Pro Cantare opening season tomorrow with 2 masterworks

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Howard Live

October 28, 2005|By EILEEN SOSKIN | EILEEN SOSKIN,SPECIAL TO THE SUN

If you would like to take a break after a day of raking leaves, Columbia Pro Cantare is offering up a glorious fall program tomorrow night in Jim Rouse Theatre at Wilde Lake High School. To begin its 29th season, under the direction of founder and artistic director Frances Motyca Dawson, Columbia Pro Cantare will perform a program featuring two choral masterworks, as well as three pieces that showcase the talents of some special soloists.

The programmatic glories begin with two settings of the Gloria movement of the Latin Mass (a hymn of praise taken from the angelic account of the Nativity in Luke 2:14), one by a Baroque Italian composer, Antonio Vivaldi, and one by early 20th-century French composer Francis Poulenc.

Vivaldi, best known for his more than 500 concerti, was also an extremely prolific composer of vocal music. His compositional catalog includes approximately 50 operas and many sacred works, including Masses, psalms and solo cantatas. Vivaldi's Gloria was written while he was teaching at an orphanage for girls, and it is probably his best-known choral piece. It is written for soprano and alto soloists, full chorus and orchestra, and it contains 12 movements, including a duet for the soloists. Like all of his music, the Gloria is alternately robust and contemplative, but whatever the mood it pulses along consistently, in true Baroque fashion, never failing to stir the listener to tap his toes along with the music.

Poulenc's Gloria, composed in 1959, just four years before his death, is a rhythmically vibrant work, unmistakably French in its clear harmonies, crisp melodies and light touch. Poulenc never embarked on a search for a new musical language like so many of his colleagues, preferring to rely on the system of tonality in which the masterpieces of 18th- and 19th-century music were written. This upbeat work will close the program.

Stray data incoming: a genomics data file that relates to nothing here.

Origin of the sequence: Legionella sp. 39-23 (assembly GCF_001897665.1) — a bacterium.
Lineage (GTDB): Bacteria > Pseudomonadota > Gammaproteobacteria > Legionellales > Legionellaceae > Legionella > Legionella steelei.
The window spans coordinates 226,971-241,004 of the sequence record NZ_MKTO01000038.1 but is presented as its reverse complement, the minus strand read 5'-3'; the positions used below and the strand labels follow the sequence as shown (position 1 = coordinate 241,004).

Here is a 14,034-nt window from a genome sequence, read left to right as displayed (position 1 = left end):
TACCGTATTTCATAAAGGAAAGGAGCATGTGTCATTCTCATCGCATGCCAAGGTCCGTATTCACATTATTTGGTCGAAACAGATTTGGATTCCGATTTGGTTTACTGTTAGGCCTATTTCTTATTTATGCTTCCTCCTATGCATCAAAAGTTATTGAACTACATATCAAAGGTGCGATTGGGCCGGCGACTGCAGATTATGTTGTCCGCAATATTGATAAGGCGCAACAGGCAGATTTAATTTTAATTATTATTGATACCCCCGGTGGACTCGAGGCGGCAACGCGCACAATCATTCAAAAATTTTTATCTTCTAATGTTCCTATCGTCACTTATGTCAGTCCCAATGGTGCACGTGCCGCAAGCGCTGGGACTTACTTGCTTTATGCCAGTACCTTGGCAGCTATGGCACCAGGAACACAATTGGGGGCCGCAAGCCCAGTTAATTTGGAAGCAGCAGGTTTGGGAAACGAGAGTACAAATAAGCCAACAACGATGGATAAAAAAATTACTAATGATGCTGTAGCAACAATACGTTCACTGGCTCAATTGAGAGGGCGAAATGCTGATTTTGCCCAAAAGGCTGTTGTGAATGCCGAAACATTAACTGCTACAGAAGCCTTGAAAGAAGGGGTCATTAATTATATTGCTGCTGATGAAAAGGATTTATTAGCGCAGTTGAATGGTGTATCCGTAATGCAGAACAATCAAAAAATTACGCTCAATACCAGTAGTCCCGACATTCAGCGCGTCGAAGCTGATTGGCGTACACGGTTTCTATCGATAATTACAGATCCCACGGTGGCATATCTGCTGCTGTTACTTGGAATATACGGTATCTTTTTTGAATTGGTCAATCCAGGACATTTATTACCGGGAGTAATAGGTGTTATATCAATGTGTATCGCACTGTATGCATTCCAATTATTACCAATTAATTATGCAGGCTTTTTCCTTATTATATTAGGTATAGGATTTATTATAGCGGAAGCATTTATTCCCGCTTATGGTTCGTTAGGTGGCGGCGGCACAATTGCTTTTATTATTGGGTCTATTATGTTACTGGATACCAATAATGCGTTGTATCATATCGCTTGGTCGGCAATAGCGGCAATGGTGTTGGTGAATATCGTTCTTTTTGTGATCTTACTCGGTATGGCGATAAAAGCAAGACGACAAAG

To complement these choral works, the orchestra, with featured violin soloist Ronald Mutchnik, will perform Autumn from Vivaldi's Four Seasons. This piece is a vivid reflection of falling leaves and approaching winter weather, although there is no musical depiction of either a leaf blower or the sound of a rake.

The program will be rounded out by the two vocal soloists, soprano April-Joy Gutierrez and mezzo-soprano Mary Ann McCormick, who will each perform a song for voice and orchestra by Ernest Chausson (1855-1899). These two pieces, with their gentle French sensibilities, will enchant listeners.

A free preconcert lecture will be held from 7 p.m. to 7:30 p.m., and all concertgoers are invited to a free post-concert dessert reception. Those who attend can meet and mingle with the performers. Information: 301-854-0107 or 410-799-9321. Advance tickets are $23 for adults and $20 for senior citizens and students; tickets at the door are $25 and $22.

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